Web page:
Presenting the Past: Fire District grows with Valley | May 30, 2008 | Danville Express | |

Danville Express

Living - May 30, 2008

Presenting the Past: Fire District grows with Valley

by Beverly Lane

Fires, called "tongues of venom" by one writer, seared people's memories throughout valley history. Fires destroyed crops, burned across Mount Diablo, and took down buildings. The new Danville Fire District had its hands full.

One year after the firehouse was built, the Danville Emporium went up in flames and took three homes with it. The Contra Costa Courier and Danville Journal on July 16, 1926, reported, '"Fire caused by jelly boiling over on a coal oil stove and bursting into flames, completely destroyed a store and three homes in Danville on Monday afternoon and for several hours threatened the entire town of Danville with conflagration. The loss is estimated at $30,000."

The next decade the Courier-Journal from June 2, 1932, wrote:

"One of the old landmarks of the San Ramon Valley was burned to the ground Friday night when the Presbyterian church of Danville was destroyed by fire from an unknown cause. The church had been built about 58 years ago and in those 58 years has seen continuous services every Sunday.

"The conflagration which started earlier in the evening, broke into a blaze about 12:30. The roaring wind fanned the blaze and blew the sparks to neighboring and adjacent buildings which took the combined efforts of the Danville and Walnut Creek Fire departments to keep them from being destroyed by the fire. Through the heroic efforts of these firefighters, the pastor's house about 50 feet away was saved from burning and a tool house within 20 feet was also saved."

Jim Root rushed into the unlocked pastor's office and rescued several items, including the precious original minutes of the San Ramon Valley Union High School board from 1910.

The District grew over the years, increasing the size of the fire house and adding more equipment. The firehouse was remodeled in 1955 and Station No. 2 was built in Alamo in 1958. It was an all-volunteer force until 1959 when Mike Blodgett became the first paid firefighter. While the district formally included the northern part of the valley, larger fires were fought by San Ramon volunteers and workers from the Bishop Ranch.

Fires continued to happen, of course. In 1955, the Baldwin house built in 1888 had a fire break out in the kitchen wing that ultimately destroyed the historic home, leaving only the foundations and three tall chimneys standing. Nothing was saved. It was lost because the water supply ran out.

"Fire Chief Elliott placed the damage to the home at $15,000 but said no value could be put on the large amount of antique furniture and early-day possessions in the home," stated a story in the Valley Pioneer of April 21, 1955.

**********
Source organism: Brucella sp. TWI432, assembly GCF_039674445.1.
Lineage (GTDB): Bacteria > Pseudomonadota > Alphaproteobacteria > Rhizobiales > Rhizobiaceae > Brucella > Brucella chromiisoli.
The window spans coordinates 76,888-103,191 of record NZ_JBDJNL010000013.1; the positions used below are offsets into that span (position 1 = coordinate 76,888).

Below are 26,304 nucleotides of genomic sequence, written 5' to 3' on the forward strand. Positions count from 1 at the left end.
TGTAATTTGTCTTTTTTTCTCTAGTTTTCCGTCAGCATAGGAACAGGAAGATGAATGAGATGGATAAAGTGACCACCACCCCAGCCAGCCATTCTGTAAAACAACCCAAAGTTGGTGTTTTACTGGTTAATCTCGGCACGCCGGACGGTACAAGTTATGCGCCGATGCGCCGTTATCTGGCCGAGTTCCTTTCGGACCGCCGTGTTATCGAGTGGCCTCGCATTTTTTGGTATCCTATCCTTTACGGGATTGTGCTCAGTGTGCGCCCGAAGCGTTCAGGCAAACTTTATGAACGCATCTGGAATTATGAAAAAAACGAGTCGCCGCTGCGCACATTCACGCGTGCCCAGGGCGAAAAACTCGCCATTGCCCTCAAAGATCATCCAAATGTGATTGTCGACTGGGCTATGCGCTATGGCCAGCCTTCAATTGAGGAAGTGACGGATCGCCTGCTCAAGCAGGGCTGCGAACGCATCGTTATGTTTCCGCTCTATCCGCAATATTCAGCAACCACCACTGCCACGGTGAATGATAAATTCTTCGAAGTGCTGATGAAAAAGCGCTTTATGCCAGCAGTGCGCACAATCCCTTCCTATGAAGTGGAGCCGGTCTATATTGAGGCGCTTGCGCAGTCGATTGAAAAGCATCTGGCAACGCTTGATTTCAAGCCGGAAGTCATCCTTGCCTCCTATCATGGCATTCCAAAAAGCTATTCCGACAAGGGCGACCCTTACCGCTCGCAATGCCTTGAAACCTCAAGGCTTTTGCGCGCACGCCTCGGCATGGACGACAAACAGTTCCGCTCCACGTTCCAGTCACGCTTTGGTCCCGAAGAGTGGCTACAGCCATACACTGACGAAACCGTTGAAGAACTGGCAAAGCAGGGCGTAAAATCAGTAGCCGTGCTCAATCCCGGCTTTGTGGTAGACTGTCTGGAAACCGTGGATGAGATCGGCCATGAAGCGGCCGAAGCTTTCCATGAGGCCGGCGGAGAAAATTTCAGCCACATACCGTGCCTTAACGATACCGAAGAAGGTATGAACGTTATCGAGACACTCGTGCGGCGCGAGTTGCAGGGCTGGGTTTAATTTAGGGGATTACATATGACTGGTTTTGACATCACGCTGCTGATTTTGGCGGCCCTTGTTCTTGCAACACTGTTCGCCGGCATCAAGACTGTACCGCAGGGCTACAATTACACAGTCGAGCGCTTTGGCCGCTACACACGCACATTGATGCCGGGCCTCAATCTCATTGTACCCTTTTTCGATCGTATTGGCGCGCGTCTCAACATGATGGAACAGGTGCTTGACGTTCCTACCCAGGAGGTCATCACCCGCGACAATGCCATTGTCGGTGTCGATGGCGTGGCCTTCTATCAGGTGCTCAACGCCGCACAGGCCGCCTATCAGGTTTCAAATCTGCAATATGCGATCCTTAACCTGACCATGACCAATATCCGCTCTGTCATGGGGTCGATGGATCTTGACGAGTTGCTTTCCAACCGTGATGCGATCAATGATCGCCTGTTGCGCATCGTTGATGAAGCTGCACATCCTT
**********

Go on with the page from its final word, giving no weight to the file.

The District added fire stations and equipment as the population increased. In 1974 the community raised funds for the first emergency medical vehicle, after young Helen Howell died tragically when her bicycle was hit by a car on Danville Boulevard. Thirty years later well-trained paramedics accompany every fire truck call.

Over the years Danville fire chiefs were H. M. Fichtenmueller (1925-1947), Duane Elliott (1947-1961), William Van Limburgh (1961), Forrest Wilson (1963-1966), and Michael Blodgett (1965-1988). When the San Ramon and Danville Districts joined in 1980, Chief Blodgett headed up the new San Ramon Valley Fire Protection District. He was followed by Mel Deardorff (1988-1996), William Dutcher (1996-1999), Richard Probert (1999-2002) and Craig Bowen (2002-present).

The Danville district was the first in the valley but not the only one. Valley Community Services District began with South San Ramon and Dublin coverage in 1960, San Ramon started in 1963, Tassajara began in 1969, and Dougherty Regional took over the South San Ramon and Dublin fire services in 1988. By 1997 all of these districts were formally joined.

Today a modern San Ramon Valley Fire Protection District includes both professionals and volunteers, covers 155 square miles, has 10 fire stations, a Communications Center and provides fire prevention, firefighting and emergency medical service.

Sources: local newspapers; speech by Inez Butz (1984) in museum archives; SRVFPD history Fire Line.

Beverly Lane, a longtime Danville resident, is curator of the Museum of the San Ramon Valley and co-author of "San Ramon Valley: Alamo, Danville, and San Ramon."